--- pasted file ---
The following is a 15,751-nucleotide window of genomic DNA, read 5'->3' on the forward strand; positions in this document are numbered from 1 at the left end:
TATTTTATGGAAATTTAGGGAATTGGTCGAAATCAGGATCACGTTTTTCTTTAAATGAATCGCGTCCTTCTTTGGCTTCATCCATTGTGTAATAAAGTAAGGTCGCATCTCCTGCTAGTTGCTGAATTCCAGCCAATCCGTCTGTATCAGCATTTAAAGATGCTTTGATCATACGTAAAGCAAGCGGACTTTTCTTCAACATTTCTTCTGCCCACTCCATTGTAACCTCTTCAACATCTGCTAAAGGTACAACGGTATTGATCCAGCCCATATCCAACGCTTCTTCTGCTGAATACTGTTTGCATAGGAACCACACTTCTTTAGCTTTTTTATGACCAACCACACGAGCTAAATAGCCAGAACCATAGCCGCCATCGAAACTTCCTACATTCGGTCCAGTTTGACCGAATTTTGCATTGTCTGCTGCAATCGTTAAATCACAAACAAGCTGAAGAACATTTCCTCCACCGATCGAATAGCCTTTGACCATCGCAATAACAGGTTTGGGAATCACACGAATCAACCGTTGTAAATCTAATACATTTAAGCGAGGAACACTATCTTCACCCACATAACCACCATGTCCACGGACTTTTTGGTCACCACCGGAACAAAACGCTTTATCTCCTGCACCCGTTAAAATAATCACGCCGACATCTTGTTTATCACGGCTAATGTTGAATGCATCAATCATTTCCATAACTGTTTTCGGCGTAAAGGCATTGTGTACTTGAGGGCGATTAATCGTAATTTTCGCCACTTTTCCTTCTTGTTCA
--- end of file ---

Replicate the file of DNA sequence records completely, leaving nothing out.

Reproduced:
The following is a 15,751-nucleotide window of genomic DNA, read 5'->3' on the forward strand; positions in this document are numbered from 1 at the left end:
TATTTTATGGAAATTTAGGGAATTGGTCGAAATCAGGATCACGTTTTTCTTTAAATGAATCGCGTCCTTCTTTGGCTTCATCCATTGTGTAATAAAGTAAGGTCGCATCTCCTGCTAGTTGCTGAATTCCAGCCAATCCGTCTGTATCAGCATTTAAAGATGCTTTGATCATACGTAAAGCAAGCGGACTTTTCTTCAACATTTCTTCTGCCCACTCCATTGTAACCTCTTCAACATCTGCTAAAGGTACAACGGTATTGATCCAGCCCATATCCAACGCTTCTTCTGCTGAATACTGTTTGCATAGGAACCACACTTCTTTAGCTTTTTTATGACCAACCACACGAGCTAAATAGCCAGAACCATAGCCGCCATCGAAACTTCCTACATTCGGTCCAGTTTGACCGAATTTTGCATTGTCTGCTGCAATCGTTAAATCACAAACAAGCTGAAGAACATTTCCTCCACCGATCGAATAGCCTTTGACCATCGCAATAACAGGTTTGGGAATCACACGAATCAACCGTTGTAAATCTAATACATTTAAGCGAGGAACACTATCTTCACCCACATAACCACCATGTCCACGGACTTTTTGGTCACCACCGGAACAAAACGCTTTATCTCCTGCACCCGTTAAAATAATCACGCCGACATCTTGTTTATCACGGCTAATGTTGAATGCATCAATCATTTCCATAACTGTTTTCGGCGTAAAGGCATTGTGTACTTGAGGGCGATTAATCGTAATTTTCGCCACTTTTCCTTCTTGTTCA